The Indian resistance on the fourth day of the third cricket Test in Melbourne was so frustrating for the Australians that they resorted to sledging to unsettle the batsmen at the crease.
"Where you have learnt your technique, mate! This is all what John Wright has taught you," Matthew Hayden taunted Rahul Dravid, as the Indian vice-captain, with his trademark defiance, attempted an Indian revival.
Brad Williams snarled at Sachin Tendulkar after getting him out and directed Ajit Agarkar towards the dressing room after rattling his stumps with a quick delivery.
Nathan Bracken, not to be outdone, gave a mouthful to Parthiv Patel after the little wicket-keeper had guided him through the slips for successive fours.
An Indian middle order batsman revealed that one player subjected to special sledging by the Aussies was captain Sourav Ganguly, who was constantly taunted by the Australian slip cordon and close-in fielders, with Hayden and Adam Gilchrist chattering the most.
The din around the wicket grew louder as Dravid and Ganguly dropped anchor and put on 93 runs in the afternoon. Ironically, amidst all of it, the Indians found skipper Steve Waugh the most well-behaved.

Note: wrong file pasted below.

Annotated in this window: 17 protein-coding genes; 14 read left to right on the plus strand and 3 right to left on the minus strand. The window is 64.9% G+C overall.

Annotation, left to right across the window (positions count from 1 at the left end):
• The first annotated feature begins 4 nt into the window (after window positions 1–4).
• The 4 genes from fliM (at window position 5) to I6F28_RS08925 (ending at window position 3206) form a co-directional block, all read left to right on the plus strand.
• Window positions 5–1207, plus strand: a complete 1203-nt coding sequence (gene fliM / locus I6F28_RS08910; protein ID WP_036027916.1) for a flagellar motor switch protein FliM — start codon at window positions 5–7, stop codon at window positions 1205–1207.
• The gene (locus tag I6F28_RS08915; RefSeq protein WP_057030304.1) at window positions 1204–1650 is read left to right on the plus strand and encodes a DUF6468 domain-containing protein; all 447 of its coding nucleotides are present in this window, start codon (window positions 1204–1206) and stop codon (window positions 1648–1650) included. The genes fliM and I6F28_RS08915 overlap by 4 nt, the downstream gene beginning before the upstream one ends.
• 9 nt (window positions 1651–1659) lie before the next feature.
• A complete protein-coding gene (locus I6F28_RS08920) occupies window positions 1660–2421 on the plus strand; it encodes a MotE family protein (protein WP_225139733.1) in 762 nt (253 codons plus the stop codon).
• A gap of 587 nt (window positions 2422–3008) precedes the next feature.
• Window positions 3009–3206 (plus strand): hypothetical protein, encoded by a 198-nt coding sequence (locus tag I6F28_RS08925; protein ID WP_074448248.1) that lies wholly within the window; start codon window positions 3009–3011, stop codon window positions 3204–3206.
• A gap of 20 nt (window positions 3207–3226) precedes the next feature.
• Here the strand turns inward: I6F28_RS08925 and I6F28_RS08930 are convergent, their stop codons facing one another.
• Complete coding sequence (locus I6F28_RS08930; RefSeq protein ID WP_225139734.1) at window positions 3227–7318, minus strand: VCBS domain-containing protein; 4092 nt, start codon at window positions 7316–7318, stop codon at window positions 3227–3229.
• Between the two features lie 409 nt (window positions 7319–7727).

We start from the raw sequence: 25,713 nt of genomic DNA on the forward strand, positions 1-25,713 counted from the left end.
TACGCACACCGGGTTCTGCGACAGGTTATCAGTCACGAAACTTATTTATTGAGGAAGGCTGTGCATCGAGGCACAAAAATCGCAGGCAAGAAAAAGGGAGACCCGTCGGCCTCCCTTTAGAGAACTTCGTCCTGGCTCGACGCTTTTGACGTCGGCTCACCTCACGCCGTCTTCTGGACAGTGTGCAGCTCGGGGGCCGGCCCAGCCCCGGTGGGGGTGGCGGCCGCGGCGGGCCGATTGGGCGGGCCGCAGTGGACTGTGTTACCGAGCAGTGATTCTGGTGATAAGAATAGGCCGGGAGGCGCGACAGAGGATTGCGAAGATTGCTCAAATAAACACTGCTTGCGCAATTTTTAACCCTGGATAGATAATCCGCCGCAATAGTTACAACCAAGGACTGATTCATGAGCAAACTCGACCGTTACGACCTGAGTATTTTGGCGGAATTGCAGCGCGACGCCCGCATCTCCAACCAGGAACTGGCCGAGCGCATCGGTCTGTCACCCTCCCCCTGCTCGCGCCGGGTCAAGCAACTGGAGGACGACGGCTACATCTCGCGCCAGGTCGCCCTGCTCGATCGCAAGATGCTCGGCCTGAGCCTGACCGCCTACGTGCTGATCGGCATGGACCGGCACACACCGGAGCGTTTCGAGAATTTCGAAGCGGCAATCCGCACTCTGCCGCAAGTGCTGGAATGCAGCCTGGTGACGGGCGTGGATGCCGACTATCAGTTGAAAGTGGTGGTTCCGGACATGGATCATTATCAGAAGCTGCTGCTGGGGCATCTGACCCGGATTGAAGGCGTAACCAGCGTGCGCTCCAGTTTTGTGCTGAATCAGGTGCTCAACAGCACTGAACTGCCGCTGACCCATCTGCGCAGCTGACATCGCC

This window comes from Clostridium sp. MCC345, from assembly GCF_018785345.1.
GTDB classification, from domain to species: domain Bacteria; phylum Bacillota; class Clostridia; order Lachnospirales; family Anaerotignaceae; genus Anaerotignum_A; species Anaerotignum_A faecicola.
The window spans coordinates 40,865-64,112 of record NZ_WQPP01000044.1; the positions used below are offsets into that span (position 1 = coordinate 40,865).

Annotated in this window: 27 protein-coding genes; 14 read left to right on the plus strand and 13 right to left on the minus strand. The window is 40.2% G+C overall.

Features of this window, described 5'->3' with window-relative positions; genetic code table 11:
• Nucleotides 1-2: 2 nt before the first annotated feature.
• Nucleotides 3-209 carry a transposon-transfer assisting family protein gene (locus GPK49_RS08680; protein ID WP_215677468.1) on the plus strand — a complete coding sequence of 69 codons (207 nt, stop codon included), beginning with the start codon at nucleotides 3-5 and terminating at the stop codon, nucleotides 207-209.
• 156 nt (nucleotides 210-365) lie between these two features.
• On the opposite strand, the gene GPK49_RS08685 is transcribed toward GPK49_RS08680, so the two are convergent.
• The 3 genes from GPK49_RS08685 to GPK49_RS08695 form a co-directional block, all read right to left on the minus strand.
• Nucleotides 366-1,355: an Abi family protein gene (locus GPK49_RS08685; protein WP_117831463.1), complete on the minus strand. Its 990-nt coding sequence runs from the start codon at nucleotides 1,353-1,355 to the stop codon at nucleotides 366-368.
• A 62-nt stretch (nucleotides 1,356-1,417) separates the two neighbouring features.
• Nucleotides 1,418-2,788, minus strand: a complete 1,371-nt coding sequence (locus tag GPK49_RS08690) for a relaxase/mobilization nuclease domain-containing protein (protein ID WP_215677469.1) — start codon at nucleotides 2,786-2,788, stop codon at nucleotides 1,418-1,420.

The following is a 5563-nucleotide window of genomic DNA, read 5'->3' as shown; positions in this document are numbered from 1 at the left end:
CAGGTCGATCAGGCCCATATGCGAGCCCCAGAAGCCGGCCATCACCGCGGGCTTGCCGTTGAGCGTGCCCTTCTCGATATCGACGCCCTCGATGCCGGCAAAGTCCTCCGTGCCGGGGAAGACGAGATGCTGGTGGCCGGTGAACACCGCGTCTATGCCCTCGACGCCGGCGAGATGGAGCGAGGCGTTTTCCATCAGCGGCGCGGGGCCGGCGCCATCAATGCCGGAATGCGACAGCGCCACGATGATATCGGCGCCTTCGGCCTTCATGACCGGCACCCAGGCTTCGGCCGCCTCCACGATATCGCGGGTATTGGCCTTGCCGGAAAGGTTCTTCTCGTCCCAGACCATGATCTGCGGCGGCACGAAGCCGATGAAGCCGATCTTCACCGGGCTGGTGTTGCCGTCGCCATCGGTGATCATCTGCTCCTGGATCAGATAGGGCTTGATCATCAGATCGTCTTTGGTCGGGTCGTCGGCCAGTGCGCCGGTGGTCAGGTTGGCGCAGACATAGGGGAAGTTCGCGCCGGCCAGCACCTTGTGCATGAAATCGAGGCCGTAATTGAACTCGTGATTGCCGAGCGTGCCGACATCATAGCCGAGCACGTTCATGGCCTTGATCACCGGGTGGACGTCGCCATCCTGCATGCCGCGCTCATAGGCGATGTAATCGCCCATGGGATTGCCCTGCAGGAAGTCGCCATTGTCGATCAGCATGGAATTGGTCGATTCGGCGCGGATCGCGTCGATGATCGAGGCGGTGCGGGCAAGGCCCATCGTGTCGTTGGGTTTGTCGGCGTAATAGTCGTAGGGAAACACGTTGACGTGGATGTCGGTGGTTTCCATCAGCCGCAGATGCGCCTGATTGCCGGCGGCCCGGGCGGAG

Waugh even walked up to Ganguly after the Indian captain had been hit on the head by a rising delivery from Brad Williams.
"How are you Sourav, are you okay?" Waugh asked with genuine concern on seeing a lump develop at the back of the Indian captain's head.
Waugh is generally seen as a leader who encouraged "verbal disintegration" of the opposition during his reign but, of late, he is known to condemn it following public outcry at the team's poor sportsmanship on the field.
The matter came to a head on Australia's tour of the West Indies early this year, when Ramnaresh Sarwan and Glenn McGrath stood inches apart, looking each other in the eye and mouthing venom.
The Australians did not spare even the Indian tailenders during the third Test, which they eventually went on to win by nine wickets.
Brett Lee came round the wicket and pitched a few short ones at Anil Kumble, with a forward short leg and a short square leg in place.
The Indian team management has not filed any official complaint on the matter and Ganguly said it was "nothing unusual" though he admitted being the focus of special attention from the hosts in the edge-of-the-seat contest on the penultimate day of the Test.
Former Australia captain and now national selector Allan Border termed Williams's aggression as one of a young, eager fast bowler.
"I am sure if anything was big enough, he would have been dealt with by the match referee and umpires," said Border.
Cricket Australia has clamped down on sledging as it believes it earns a bad image for the world's best cricketing nation.
The Australian cricket team too has been stirred into action and there is an "internal disciplinary measure" put in place for those who cross the limit of decent behaviour on the field.
It is unlikely there would be any action on the issue this time. However, what occurred on the field on the fourth day of the third Test was a subtle reminder that it will be some more time before the Aussies forget their old habit.